Surviving Middle School is an engaging “choose your own adventure” type of book for young girls. In it, life lessons and consequences are explored through the choices girls make as they read the stories. I gave this to my 11 year old and she really enjoyed it, her one comment at the end was that it was too short and she wished there were more challenges.
We approached the book as a challenge – to see if she was ready for middle school next year and to check out what choices she’d make and if they were good ones (though several choices have neither ‘good’ nor ‘bad’ consequences, which is nice). Although situations such as peer pressure can’t really be defined within the pages of a book (they are really experience-only feelings), the consequences of the choices made when under those situations can be written down effectively (thus giving my daughter more armor and ammunition to make better choices and think through situations when they occur in the future). So the book wasn’t so much about preparing for peer pressure in middle school as it was an opportunity to see what might happen if a girl makes a poor or wise choice (in other words, not sacrificing the future for short term gains).
The book is short so it isn’t a chore for young girls to read. And the situations read well: how to deal with jealous girls and crazy boys. Examples include a sequence of choices dealing with a cute boy: starting with your friends asking you to promise never to date him to concluding through actual dates with him and whether he was worth it. Other topics include soft topics such as whether to ‘fudge’ a written exam a bit by plaguerizing one small part that should be ‘no big deal’.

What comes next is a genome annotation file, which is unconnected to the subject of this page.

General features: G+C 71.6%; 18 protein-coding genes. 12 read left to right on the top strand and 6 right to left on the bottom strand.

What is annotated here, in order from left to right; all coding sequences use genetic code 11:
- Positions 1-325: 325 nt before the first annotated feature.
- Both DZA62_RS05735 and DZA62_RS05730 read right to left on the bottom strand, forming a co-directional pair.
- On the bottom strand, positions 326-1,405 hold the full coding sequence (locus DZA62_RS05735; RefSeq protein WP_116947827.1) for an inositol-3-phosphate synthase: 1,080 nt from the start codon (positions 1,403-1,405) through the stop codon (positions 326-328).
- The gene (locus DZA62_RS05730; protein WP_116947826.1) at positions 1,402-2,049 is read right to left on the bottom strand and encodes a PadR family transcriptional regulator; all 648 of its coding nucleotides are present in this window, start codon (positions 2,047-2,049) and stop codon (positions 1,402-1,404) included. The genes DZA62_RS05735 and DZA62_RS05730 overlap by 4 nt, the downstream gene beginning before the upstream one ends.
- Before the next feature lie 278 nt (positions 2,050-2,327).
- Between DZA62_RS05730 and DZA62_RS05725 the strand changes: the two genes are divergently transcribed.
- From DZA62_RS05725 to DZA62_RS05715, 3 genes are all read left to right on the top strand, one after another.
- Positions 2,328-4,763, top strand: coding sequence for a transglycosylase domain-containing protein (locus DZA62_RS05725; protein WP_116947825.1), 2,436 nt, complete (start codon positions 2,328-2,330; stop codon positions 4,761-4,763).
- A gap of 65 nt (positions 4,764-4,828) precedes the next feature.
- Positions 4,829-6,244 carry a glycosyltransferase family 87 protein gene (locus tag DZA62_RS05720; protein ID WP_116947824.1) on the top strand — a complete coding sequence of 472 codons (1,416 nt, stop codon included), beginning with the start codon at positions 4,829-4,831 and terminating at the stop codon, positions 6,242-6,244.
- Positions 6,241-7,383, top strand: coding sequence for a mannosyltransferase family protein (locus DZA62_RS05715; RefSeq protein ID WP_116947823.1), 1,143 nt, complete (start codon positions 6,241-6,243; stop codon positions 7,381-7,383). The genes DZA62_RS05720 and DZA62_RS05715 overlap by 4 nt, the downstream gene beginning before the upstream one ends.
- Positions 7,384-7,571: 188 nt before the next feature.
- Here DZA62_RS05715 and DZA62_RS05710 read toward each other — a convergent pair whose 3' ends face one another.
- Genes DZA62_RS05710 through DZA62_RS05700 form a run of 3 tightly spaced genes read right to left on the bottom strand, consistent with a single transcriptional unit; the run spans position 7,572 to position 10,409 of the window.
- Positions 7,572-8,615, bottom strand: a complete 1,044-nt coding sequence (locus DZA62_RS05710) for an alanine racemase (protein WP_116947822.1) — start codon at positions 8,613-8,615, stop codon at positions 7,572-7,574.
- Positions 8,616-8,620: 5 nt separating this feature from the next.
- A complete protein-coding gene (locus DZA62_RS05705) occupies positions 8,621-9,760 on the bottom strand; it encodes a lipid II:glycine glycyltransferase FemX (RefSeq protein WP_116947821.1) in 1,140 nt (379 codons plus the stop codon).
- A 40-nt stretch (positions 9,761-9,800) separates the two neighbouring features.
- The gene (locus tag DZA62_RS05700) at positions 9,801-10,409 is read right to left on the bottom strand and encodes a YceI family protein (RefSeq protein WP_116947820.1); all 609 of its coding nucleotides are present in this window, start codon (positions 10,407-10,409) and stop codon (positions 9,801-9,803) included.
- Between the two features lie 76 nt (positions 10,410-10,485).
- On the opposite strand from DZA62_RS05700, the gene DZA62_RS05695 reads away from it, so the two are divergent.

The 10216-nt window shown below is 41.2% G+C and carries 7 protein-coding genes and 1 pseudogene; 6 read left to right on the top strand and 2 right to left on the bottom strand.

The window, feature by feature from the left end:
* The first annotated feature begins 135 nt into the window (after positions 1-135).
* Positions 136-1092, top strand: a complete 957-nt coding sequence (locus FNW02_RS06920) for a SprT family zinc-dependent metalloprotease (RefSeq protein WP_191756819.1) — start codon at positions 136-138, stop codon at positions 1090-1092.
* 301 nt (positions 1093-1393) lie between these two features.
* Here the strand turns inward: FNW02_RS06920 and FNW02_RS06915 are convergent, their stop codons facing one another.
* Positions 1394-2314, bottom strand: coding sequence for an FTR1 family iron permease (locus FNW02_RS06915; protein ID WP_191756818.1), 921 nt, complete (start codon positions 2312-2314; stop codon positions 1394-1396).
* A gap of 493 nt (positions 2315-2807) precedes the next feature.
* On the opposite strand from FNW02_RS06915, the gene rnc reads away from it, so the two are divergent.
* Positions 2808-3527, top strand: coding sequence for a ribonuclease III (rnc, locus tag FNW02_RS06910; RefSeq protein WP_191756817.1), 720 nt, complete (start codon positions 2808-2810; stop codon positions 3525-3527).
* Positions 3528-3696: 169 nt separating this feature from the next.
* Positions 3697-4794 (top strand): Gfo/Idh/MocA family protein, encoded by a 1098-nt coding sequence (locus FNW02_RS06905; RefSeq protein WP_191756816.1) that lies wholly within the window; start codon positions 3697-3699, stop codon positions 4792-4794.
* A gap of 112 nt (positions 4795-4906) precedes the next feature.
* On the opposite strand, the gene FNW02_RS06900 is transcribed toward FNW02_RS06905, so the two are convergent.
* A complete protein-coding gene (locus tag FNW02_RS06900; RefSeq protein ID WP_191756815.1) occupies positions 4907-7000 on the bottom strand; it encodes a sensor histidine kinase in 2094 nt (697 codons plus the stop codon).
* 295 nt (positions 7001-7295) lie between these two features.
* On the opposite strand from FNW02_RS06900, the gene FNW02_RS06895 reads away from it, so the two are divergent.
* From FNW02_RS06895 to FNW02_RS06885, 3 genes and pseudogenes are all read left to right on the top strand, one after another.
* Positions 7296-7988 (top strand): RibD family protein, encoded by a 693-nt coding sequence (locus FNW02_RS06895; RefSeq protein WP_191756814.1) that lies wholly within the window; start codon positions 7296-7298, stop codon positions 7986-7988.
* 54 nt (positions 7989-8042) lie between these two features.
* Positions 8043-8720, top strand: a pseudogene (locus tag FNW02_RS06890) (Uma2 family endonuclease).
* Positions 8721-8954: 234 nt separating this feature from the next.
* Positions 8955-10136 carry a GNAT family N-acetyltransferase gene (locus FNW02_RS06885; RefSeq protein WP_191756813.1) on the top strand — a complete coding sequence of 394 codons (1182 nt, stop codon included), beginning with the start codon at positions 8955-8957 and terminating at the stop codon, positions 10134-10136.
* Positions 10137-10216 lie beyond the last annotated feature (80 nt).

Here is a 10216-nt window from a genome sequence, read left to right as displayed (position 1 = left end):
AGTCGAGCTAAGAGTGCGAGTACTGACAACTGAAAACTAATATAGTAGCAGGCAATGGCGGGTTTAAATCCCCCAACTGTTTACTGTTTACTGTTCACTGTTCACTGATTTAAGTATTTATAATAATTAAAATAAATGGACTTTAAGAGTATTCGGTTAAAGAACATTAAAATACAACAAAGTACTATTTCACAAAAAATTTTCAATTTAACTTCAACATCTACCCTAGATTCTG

My daughter read through her choices first and finished the book – then went back and read the ones she didn’t choose just to see what would happen. There’s a nice conclusion about opportunities missed (e.g., if you stay on a date with the cute guy, you miss meeting the guy who really is meant for you) that really resonated with my 11 year old. She was proud of her choices and I really liked that several points we have brought up about doing the right thing now that she’s entering her teen years are given concrete examples here.
In all, a great book for girls to read and then discuss with parents. Making it a challenge (would you do the right thing? Are you ready for middle school – find out here!) made it more interesting for my 11 year old to read. I hope the author does more in this series with more soft choices to explore.
Reviewed from an ARC provided by the publisher.